Windmill on the level plains of the Texas Panhandle
|- location||Dallam County|
|- elevation||1,440 m (4,724 ft)|
|- location||Childress County|
|- elevation||474 m (1,555 ft)|
|Area||67,046 km2 (25,887 sq mi)|
|Density||6.4 / km2 (17 / sq mi)|
|Website: Handbook of Texas: Panhandle|
The Texas Panhandle is a region of the U.S. state of Texas consisting of the northernmost 26 counties in the state. The panhandle is a rectangular area bordered by New Mexico to the west and Oklahoma to the north and east. The Handbook of Texas defines the southern border of Swisher County to be the southern boundary of the Texas Panhandle region, though some consider the region to extend as far south as Lubbock County.1 The Texas Panhandle Press Association accepts members in the actual panhandle and a triangle formed by its southern tier, the southeastern border of New Mexico and a diagonal to the beginning, which includes Lubbock County.
Its land area is 66,883.58 km² (25,823.9 sq mi), or nearly 10 percent of the state's total. There is an additional 162.53 km² (62.75 sq mi) of water area. Its population as of the 2010 census was 427,927 residents, or 1.7 percent of the state's total population. As of the 2010 census, this would put the average population density for the region at 16.6 persons/sq mi. The Panhandle is distinct from North Texas, which is farther southeast.
West of the Caprock Escarpment and north and south of the Canadian River breaks, the surface of the Llano Estacado is rather flat. South of the city of Amarillo, the level terrain gives way to Palo Duro Canyon, the second largest canyon in the United States. This colorful canyon was carved by the Prairie Dog Town Fork Red River. North of Amarillo lies Lake Meredith, a reservoir created by Sanford Dam on the Canadian River. The lake, along with the Ogallala Aquifer, provides drinking water and irrigation for this moderately dry area of the high plains.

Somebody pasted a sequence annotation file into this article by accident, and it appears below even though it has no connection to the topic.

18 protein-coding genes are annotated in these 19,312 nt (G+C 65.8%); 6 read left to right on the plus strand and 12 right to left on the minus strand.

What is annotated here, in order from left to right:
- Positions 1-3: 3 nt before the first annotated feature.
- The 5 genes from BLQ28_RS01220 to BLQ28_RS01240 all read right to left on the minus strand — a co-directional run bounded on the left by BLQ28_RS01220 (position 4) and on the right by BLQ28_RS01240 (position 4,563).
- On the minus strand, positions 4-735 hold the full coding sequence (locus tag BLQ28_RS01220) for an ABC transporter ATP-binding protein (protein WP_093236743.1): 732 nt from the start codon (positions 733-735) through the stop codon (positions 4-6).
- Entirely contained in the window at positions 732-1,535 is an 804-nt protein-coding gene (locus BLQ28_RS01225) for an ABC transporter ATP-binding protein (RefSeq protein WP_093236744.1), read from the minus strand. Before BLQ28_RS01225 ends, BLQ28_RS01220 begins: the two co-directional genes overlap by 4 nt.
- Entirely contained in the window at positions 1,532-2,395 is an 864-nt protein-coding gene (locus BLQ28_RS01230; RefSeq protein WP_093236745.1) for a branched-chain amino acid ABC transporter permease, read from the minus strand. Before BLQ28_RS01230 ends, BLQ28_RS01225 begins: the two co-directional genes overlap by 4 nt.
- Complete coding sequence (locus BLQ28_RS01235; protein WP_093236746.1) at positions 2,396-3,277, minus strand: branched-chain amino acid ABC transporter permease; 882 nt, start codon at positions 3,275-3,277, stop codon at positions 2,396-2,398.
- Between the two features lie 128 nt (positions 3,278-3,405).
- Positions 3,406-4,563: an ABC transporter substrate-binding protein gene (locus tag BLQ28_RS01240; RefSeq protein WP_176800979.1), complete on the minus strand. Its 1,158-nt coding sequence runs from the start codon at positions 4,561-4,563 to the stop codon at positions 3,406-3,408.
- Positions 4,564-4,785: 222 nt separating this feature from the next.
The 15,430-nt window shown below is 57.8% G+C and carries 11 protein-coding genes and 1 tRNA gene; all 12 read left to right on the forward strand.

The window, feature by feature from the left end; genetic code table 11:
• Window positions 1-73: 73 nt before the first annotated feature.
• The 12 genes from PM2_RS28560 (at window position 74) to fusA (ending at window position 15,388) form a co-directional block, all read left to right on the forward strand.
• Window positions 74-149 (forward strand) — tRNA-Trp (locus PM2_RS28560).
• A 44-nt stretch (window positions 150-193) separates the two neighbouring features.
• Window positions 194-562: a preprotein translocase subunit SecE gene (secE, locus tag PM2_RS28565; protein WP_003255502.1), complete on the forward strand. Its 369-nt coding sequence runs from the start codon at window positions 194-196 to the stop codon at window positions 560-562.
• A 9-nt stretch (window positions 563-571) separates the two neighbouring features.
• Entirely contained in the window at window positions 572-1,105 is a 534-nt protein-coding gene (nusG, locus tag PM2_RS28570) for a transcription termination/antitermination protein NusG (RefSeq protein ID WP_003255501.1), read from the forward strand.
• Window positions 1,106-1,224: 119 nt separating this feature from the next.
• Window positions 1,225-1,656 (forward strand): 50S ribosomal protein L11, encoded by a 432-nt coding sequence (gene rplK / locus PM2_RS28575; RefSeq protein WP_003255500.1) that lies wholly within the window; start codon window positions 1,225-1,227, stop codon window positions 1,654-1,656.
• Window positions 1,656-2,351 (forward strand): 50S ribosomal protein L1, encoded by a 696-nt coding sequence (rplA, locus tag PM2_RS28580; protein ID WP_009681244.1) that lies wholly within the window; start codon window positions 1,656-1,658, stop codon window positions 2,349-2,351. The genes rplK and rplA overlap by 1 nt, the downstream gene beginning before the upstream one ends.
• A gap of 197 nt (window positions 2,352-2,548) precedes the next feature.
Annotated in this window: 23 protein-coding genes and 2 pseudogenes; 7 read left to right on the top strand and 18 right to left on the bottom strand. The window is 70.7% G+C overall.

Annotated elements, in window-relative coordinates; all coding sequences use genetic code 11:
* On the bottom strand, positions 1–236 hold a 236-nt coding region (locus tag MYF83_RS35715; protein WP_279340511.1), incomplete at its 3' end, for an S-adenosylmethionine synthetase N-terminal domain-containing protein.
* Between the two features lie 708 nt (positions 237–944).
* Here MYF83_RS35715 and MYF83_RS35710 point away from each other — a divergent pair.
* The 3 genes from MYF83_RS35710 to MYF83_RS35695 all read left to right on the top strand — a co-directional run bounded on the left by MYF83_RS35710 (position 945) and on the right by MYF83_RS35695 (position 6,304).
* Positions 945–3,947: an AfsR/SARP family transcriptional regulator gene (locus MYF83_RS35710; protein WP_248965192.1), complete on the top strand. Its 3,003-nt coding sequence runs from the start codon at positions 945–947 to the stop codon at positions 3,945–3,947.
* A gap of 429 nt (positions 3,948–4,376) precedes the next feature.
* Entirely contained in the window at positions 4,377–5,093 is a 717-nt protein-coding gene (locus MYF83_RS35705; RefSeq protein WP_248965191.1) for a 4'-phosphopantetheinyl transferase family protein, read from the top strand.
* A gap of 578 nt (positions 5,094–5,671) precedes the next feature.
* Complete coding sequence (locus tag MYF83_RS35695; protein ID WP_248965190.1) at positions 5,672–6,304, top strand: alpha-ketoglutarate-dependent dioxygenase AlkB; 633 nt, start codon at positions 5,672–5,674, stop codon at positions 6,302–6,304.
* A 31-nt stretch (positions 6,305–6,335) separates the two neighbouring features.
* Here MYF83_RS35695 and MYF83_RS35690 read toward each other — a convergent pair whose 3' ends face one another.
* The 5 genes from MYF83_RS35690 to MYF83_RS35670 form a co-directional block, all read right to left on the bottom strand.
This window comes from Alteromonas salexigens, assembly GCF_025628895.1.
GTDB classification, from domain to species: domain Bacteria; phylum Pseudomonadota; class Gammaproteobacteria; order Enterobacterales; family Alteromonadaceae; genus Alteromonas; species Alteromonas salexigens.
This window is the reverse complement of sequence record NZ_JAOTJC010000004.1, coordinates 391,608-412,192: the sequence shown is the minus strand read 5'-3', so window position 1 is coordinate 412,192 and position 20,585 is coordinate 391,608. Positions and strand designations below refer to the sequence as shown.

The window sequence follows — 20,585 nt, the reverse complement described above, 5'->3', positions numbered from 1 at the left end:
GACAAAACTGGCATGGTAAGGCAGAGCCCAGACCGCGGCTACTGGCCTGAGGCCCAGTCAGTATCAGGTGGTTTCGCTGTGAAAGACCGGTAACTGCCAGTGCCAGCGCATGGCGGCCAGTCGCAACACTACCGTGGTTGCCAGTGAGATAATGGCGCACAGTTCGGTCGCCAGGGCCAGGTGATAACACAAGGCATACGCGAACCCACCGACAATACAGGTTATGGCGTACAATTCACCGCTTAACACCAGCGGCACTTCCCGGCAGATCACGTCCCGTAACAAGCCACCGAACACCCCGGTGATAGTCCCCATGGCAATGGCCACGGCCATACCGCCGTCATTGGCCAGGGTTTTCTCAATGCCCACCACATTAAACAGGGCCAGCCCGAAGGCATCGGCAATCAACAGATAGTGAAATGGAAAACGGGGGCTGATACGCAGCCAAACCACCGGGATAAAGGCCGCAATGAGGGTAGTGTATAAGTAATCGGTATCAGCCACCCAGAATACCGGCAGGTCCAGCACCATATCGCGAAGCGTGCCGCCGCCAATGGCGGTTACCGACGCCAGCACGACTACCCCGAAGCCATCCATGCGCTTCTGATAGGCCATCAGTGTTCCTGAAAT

The Texas Panhandle has been identified as one of the fastest-growing wind-power-producing regions in the nation over the past decade because of its strong, steady winds.2
As of the census of 2000, approximately 402,862 people lived in the panhandle. Of these, 68.9% were non-Hispanic White, 23.8% were Hispanic, and 4.6% were African American. Only 2.7% were of some other ethnicity. 92.3% of inhabitants claimed native birth, and 8.9% were veterans of the United States armed forces. 49.9% of the population was male, and 50.1% was female. 13.2% of the population were 65 years of age or older, whereas 27.8% of the population was under 18 years of age.
The 26 northernmost counties that make up the Texas Panhandle include:3
Major cities of the Texas Panhandle with populations greater than 10,000 include:
Some of the smaller towns with populations less than 10,000 include:
Amarillo is the largest city in the Texas Panhandle.
Much like the Oklahoma Panhandle, the region is very politically and socially conservative. It was one of the first regions of the state to break away from its Democratic roots, though Democrats continued to do well at the local level well into the 1980s. However, Republicans now dominate every level of government, holding nearly every elected post above the county level.
In the 2008 Presidential Election, John McCain received 78.82% of the vote, as compared with Barack Obama's 20.48% share of the vote. Other candidates received 0.70% of the total vote. However, most (62.2%) of Barack Obama's votes came from Potter and Randall Counties, near Amarillo, the only large city in the region, with the rest of the panhandle being even more strongly conservative. In Ochiltree County, John McCain received 91.97% of the vote.
Nearly all of the Panhandle is in Texas's 13th congressional district, represented by Republican Mac Thornberry. With a Cook Partisan Voting Index of R+29, it is tied for the most Republican district in the nation. The counties of Castro, Deaf Smith, and Parmer are in the Texas's 19th congressional district, represented by Republican Randy Neugebauer.